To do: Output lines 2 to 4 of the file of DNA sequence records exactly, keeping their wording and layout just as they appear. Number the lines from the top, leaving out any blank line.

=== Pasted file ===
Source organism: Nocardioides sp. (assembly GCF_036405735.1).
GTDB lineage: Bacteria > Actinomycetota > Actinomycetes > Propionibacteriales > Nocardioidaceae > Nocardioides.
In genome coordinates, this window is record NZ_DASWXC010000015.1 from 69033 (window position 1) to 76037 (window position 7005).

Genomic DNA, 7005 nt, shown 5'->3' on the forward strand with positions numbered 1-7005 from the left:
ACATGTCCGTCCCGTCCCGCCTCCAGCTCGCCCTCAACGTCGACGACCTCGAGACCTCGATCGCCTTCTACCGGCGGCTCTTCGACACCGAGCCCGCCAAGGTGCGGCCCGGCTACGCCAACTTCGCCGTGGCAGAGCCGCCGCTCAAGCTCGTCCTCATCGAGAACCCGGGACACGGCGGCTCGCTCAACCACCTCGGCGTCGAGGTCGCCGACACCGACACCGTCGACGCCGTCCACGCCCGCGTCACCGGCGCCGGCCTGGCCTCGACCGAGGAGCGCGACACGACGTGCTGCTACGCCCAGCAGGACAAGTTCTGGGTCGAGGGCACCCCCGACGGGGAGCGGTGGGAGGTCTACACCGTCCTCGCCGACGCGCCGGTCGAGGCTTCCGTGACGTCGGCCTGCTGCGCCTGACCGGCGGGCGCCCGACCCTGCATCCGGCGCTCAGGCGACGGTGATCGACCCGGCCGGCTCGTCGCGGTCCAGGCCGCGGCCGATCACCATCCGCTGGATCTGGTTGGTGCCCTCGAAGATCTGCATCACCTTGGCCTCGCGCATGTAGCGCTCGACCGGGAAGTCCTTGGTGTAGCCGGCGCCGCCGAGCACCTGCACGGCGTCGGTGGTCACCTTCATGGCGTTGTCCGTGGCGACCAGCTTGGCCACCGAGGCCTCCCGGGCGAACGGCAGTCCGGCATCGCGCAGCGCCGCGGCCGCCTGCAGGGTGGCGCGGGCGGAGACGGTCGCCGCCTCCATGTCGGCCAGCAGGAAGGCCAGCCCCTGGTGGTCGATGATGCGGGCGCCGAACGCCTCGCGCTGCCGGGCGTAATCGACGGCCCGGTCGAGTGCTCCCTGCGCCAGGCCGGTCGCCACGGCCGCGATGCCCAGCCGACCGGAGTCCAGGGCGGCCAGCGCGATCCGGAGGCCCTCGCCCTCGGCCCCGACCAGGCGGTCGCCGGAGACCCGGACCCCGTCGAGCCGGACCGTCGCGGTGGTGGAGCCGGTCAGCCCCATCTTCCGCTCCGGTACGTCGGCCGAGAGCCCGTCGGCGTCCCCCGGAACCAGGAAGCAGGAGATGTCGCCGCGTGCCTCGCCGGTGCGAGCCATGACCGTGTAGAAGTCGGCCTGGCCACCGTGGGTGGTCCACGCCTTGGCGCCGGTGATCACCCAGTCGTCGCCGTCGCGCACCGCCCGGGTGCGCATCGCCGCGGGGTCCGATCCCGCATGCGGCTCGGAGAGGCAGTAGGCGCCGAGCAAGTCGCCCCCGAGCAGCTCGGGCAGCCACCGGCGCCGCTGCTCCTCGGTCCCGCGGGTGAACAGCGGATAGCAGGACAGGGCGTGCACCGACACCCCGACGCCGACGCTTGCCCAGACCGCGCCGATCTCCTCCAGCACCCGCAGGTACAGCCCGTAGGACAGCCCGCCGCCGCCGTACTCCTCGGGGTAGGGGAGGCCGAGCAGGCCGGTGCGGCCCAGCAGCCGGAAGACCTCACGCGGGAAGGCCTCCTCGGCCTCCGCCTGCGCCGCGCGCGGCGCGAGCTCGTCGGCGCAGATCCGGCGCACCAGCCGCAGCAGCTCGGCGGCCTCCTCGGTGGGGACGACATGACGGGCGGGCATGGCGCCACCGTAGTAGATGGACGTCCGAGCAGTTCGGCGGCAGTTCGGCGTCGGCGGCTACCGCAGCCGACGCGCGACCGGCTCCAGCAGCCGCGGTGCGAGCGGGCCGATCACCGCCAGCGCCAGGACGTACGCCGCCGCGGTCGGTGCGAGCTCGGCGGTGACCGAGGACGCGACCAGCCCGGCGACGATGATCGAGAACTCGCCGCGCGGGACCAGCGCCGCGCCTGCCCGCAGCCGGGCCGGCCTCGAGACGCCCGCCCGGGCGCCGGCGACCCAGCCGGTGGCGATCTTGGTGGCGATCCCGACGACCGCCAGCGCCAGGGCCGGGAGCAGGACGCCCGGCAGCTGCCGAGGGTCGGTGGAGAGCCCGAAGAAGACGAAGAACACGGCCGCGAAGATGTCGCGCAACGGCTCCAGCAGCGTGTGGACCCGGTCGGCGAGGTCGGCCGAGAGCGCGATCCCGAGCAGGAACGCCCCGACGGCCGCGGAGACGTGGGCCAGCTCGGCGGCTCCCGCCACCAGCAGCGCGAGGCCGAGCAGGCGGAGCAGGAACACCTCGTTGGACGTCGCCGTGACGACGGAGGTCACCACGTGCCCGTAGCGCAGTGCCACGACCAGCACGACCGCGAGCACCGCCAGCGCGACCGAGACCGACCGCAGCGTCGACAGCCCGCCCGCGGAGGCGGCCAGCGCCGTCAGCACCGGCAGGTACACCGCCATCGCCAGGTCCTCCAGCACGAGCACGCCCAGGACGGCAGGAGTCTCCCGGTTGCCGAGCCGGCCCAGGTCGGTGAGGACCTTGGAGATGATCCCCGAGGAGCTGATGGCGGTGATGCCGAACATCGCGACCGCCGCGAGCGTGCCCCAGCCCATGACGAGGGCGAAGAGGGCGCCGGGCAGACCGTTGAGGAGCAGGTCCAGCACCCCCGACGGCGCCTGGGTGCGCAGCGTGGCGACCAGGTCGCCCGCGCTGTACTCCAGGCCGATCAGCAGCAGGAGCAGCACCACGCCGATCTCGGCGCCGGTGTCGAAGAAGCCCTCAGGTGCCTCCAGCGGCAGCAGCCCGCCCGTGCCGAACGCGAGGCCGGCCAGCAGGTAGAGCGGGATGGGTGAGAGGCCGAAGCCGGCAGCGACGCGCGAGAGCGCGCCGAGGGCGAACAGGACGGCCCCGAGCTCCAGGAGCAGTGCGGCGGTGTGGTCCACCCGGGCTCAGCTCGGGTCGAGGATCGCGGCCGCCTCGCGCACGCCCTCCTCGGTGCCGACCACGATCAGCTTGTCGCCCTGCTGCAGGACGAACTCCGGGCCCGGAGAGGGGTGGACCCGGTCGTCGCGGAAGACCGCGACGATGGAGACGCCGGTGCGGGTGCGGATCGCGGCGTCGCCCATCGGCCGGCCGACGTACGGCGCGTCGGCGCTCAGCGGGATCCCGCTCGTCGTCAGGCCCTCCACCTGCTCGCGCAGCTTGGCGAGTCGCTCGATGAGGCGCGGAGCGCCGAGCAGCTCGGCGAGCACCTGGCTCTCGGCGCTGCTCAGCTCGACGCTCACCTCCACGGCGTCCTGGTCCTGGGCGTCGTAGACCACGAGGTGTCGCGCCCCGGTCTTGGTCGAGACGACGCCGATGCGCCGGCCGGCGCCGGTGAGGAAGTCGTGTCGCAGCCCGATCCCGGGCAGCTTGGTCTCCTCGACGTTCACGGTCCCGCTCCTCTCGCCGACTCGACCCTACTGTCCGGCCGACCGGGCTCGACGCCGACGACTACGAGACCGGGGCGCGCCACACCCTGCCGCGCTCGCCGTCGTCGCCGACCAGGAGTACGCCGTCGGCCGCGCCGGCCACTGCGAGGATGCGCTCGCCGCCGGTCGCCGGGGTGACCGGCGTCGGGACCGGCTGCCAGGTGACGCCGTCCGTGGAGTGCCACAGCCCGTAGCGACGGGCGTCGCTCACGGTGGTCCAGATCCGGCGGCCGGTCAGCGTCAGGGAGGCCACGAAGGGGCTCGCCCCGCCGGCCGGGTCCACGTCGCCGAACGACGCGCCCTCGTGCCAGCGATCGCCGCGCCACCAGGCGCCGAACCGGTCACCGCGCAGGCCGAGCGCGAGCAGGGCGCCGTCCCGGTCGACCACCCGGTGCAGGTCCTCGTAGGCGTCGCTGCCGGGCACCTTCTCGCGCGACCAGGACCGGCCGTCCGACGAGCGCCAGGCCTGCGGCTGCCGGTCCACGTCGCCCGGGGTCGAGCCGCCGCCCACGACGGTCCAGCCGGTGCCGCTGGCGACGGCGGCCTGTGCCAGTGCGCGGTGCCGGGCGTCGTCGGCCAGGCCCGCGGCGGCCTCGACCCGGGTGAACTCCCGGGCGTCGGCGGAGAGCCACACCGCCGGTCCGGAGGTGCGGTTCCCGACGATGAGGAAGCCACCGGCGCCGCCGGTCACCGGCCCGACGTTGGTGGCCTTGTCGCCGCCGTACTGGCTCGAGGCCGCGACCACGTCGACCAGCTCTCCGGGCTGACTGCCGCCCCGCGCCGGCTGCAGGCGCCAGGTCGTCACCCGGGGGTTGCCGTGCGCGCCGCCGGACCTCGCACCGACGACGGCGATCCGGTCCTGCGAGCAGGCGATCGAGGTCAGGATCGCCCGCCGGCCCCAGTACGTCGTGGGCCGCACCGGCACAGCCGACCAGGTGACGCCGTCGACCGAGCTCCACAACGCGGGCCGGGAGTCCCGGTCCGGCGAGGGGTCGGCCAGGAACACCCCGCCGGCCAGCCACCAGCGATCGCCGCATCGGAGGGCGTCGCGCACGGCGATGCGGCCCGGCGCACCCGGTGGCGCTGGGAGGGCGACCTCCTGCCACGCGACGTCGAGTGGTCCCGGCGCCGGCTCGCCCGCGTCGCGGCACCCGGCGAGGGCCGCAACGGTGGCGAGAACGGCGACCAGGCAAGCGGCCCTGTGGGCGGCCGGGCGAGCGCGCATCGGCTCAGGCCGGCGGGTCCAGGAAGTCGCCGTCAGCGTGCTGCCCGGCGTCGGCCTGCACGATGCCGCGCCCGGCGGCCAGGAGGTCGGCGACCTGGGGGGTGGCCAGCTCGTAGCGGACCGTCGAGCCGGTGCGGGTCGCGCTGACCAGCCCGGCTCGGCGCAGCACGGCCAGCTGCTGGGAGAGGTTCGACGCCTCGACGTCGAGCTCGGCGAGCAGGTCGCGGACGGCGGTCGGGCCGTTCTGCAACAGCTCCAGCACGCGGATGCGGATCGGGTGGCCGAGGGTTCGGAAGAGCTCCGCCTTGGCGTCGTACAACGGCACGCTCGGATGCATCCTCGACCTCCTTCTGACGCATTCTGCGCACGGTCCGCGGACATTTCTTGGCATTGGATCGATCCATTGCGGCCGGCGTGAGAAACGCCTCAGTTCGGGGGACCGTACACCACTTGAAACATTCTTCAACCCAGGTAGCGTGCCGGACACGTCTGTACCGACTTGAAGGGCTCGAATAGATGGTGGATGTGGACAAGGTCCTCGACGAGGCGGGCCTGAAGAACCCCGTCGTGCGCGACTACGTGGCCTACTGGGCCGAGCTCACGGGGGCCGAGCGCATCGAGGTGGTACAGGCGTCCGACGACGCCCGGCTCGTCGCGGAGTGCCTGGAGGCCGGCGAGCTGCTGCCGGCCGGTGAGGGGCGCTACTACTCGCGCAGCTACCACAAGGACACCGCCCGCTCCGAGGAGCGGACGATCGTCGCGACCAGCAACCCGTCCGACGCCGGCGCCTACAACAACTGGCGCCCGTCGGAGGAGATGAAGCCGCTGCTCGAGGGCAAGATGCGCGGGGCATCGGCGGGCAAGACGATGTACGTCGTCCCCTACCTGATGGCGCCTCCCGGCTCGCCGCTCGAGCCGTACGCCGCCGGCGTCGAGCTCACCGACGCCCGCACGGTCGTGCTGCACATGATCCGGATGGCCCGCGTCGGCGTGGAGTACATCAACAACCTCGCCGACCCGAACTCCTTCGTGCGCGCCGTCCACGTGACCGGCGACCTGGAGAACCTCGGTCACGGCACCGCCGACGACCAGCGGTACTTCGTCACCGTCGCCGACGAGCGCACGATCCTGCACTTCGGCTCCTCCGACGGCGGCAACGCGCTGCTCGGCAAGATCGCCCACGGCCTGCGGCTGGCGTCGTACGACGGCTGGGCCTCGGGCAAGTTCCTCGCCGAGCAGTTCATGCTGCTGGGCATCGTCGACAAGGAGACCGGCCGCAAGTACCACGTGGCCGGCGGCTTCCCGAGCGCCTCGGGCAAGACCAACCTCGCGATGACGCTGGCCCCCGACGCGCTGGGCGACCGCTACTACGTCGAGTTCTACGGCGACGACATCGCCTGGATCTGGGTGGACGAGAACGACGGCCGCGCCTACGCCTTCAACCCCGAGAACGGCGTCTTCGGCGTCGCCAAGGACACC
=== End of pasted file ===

GTDB lineage: Bacteria > Actinomycetota > Actinomycetes > Propionibacteriales > Nocardioidaceae > Nocardioides.
In genome coordinates, this window is record NZ_DASWXC010000015.1 from 69033 (window position 1) to 76037 (window position 7005).

Genomic DNA, 7005 nt, shown 5'->3' on the forward strand with positions numbered 1-7005 from the left: